Yup, there’s the i-word, and this could indeed be considered an impossible crime: the cat is there at 3pm, Luke can see that no-one approaches over the course of the next hour, and the cat is not there at 4pm.
For suspects, you have a good set, which makes an improvement on …Cottage where the guilty party was obvious to the adult reader as soon as they appeared. Could it be head gardener Mr. Tupping, who is resentful of these ‘orrible kids from next door who keep jumping over the wall and using his precious garden as an extension of their own? Or how about Miss Harmer, who is specially employed by Lady Candling to look after her cats, and who seems possibly far too casual in offering Pip her train ticket — apparently proving she was elsewhere at the time of the theft — for his collection? Or there’s Miss Trimble, Lady Candling’s companion, whose glasses seem to never quite stay in place, and who is in such a perpetual state of nerves that Luke has christened her Miss Tremble? And then, of course, why not Lady Candling herself?
“She wouldn’t steal her own cat, silly,” said Daisy.
“She might,” said Larry, “it might be insured against theft, you know. She would get a lot of money. You’ve got to think of all these things.”
We have, in such considerations, a continuation of the same solid traditional detective staples that started this series off so well and, while these kids need to learn a thing or two about the chain of evidence, there’s again a solid focus on the interpretation of physical clues. Equally, there’s a moment — only one, and a very small one, but a moment nonetheless — of reflection on the Five’s potentially naïve faith in Luke’s innocence when one of their mothers scolds them that “You are none of you old enough to know whether anyone is really honest or not. I’d rather you kept away from Luke until this matter is cleared up,” and then never checking again whether their children are heeding this scolding (man, parenting was easier back then, eh?). They’re reluctant to suspect him, but Suspect Everyone must be observed.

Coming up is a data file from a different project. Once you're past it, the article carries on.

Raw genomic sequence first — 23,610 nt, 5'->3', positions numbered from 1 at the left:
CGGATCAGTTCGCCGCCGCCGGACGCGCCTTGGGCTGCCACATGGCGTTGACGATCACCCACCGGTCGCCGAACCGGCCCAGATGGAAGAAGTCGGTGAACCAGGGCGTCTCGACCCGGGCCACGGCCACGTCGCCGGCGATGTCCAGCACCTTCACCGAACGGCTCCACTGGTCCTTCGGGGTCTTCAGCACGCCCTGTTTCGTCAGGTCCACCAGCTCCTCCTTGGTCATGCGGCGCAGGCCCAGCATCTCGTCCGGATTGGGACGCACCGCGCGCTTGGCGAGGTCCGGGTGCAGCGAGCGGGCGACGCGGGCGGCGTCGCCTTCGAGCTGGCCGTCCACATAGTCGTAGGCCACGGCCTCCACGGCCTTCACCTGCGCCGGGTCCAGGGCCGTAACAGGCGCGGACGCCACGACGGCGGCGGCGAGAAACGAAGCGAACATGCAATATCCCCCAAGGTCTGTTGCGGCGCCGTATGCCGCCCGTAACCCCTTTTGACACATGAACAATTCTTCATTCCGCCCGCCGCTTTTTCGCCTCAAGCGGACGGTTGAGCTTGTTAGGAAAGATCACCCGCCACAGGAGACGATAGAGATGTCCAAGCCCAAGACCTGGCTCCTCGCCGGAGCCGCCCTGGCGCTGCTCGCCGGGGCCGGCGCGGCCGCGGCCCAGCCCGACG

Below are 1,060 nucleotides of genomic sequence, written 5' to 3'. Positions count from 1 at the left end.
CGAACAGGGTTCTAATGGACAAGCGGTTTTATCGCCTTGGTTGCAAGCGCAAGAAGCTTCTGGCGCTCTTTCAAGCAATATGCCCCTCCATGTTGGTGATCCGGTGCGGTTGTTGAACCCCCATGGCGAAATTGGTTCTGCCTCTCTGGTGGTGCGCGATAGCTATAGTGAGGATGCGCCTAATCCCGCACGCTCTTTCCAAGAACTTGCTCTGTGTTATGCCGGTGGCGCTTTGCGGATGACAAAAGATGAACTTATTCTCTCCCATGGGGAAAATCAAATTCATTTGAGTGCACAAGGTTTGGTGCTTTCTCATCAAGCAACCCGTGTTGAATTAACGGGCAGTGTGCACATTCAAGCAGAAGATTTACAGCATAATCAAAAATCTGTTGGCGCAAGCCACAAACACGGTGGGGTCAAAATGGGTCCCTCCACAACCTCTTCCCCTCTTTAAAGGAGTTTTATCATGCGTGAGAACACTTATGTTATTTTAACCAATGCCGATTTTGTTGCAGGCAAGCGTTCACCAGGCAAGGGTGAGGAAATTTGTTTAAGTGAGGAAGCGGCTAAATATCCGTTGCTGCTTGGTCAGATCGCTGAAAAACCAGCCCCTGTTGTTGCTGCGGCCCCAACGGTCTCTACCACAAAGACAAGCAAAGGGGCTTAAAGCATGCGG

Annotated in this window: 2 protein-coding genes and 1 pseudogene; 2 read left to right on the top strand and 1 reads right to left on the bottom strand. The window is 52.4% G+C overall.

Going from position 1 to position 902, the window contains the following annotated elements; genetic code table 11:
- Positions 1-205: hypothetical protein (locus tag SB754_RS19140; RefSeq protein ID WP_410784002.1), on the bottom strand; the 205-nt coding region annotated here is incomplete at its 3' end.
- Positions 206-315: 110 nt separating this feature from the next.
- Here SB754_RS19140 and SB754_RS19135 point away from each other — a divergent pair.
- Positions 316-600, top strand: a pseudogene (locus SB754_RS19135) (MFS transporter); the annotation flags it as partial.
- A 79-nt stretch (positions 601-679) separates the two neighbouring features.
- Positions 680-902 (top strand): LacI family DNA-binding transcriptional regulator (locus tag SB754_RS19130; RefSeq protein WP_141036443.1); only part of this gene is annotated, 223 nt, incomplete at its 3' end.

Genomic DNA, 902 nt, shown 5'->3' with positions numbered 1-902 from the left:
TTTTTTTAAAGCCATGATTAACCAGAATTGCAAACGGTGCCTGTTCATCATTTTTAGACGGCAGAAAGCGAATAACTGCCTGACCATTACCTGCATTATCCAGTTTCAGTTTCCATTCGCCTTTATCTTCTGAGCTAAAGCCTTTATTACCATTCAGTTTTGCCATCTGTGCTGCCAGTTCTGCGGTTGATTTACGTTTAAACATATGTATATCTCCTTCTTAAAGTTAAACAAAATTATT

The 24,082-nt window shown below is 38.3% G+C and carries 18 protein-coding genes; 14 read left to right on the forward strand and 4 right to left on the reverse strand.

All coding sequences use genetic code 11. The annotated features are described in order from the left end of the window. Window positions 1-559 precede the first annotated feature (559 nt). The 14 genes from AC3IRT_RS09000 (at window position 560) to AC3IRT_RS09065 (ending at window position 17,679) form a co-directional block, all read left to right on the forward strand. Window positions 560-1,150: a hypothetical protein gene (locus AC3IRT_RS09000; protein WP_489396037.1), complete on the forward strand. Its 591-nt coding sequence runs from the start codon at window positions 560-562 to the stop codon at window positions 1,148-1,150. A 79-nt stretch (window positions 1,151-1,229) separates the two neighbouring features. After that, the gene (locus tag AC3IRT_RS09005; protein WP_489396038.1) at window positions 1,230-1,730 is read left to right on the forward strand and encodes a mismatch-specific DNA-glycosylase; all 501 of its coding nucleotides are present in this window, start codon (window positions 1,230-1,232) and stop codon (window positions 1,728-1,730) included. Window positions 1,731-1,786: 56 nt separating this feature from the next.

And, of course, no Find-Outers book with its focus on Fatty’s hubris, Bets’ insecurity at being left out by the bigger kids, and the mixture of luck and intelligence that betokens their very charming adventures would be complete without old Clear Orf himself, Constable Goon. Out intrepid, resourceful heroes, not content with merely finding (and taking) what they consider to be genuine clues — and running around at one point sniffing aerosol containers like a bunch of hop-heads in a supply chain crisis — also take the time to plant a collection of false clues at the scene of the crime so that Goon has an especially agonising time once Inspector Jenks gets involved. And then there’s a second, equally impossible, disappearance…